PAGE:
Inter regional comparisons of the levels of preparedness of the non-impacted sites were also made. However, no significant differences between any of these sites with regards to their levels of preparedness. While no significant differences were found between impacted sites, it should be made clear, that compared to national practices of preparedness and participant sites remain unprepared for disaster preparedness and recovery.


This research project will build on the national emphasis of FTA and examined rural and urban evacuation transit policies and procedures for evacuation and reunification. Research results are of immediate use and benefit to the Florida Department of Transportation The Florida Department of Transportation (FDOT) is a decentralized agency charged with the establishment, maintenance, and regulation of public transportation in the state of Florida[1].  (FDOT FDOT Florida Department Of Transportation ), the Federal Transit Administration, regional transportation planning Transportation planning is the field involved with the siting of transportation facilities (generally streets, highways, sidewalks, bike lanes and public transport lines).  groups, and public transportation agencies. This research further embraces the goals of FTA Safety and Security Technology Program which places special emphasis on the coordination within the transit community, evaluation and deployment of technology, and other innovative programs that promote public health and transit safety. Evenmore, emphases on humanitarian assistance and care of citizens are emphasized, especially for citizens who are socio-economically disadvantaged in preparing and recovering from a natural disaster. Microfinance is a useful tool to enhance the lives of the poor, namely children, elderly, and the disabled after a disaster has occurred. Through its long-term goals of reducing poverty and supporting sustainable development Sustainable development is a socio-ecological process characterized by the fulfilment of human needs while maintaining the quality of the natural environment indefinitely. The linkage between environment and development was globally recognized in 1980, when the International Union , microfinance may reduce levels of vulnerability and risk fatalities of the poor to disasters.

The findings of the study are sufficient and assert the following conclusions:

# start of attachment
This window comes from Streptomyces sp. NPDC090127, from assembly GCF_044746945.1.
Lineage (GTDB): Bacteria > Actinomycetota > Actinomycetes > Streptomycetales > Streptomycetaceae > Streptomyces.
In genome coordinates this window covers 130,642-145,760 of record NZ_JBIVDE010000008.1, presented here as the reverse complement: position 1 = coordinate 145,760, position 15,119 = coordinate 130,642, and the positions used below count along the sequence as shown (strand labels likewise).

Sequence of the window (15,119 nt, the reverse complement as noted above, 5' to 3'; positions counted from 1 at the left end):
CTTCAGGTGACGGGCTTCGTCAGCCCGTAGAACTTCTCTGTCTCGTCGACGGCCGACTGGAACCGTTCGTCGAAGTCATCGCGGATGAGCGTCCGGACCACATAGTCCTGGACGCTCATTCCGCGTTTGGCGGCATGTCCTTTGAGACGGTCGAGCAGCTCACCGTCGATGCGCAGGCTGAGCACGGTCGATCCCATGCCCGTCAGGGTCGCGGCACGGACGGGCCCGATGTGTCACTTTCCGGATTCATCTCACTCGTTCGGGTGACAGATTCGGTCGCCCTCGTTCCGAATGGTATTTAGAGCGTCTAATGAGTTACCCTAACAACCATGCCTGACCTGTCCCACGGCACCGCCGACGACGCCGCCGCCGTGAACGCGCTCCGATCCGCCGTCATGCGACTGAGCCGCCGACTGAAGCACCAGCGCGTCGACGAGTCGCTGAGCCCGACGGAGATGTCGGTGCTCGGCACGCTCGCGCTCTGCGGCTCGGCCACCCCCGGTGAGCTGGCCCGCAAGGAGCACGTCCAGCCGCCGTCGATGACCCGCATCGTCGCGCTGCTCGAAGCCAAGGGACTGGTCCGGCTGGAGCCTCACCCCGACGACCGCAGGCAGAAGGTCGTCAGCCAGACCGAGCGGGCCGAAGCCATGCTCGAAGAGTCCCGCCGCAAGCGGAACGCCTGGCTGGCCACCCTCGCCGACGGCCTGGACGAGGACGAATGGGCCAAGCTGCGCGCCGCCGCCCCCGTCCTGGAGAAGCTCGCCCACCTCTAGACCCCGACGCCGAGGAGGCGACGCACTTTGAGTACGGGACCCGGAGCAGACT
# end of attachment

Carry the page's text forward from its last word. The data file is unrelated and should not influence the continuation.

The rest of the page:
1. The entire region surveyed is not adequately prepared to deal with natural disasters. Much work still needs to be done by governments and citizens alike to bring about a state of readiness See: defense readiness condition; weapons readiness state.  to avert major crisis situations following natural disasters.

2. Residents within areas that have experienced crisis situations following natural disasters are more likely to make adjustments that can avoid future losses hence are more likely to be prepared compared to residents of non-impacted areas, however, more action should be taken to be better prepared consistent with national standards homeland security.

The findings of this study can serve as important guidelines to county and city legislators as well as state governments as they try to deal with the unpredictable nature of natural disasters. However, further research of a wider scope is necessary in order to better address the issue of disaster preparedness. It is also important that future studies address a wider audience not just for purposes of reliability but in an effort to find conclusive evidence CONCLUSIVE EVIDENCE. That which cannot be contradicted by any other evidence,; for example, a record, unless impeached for fraud, is conclusive evidence between the parties. 3 Bouv. Inst. n. 3061-62.  supporting the readiness of citizens to deal with crisis situations. Research including this study demonstrates that individuals who are more economically challenged and or have cultural differences experience a greater level of difficulty in preparing and recovering from natural disasters. Economic conditions are consistently demonstrated as a variable that makes safety and recovery difficulty. Many social, medical, build and planning, and mental health interventions should be established to empower the families with children, the disabled, and the economically poor during threatened conditions, such as created or natural disasters.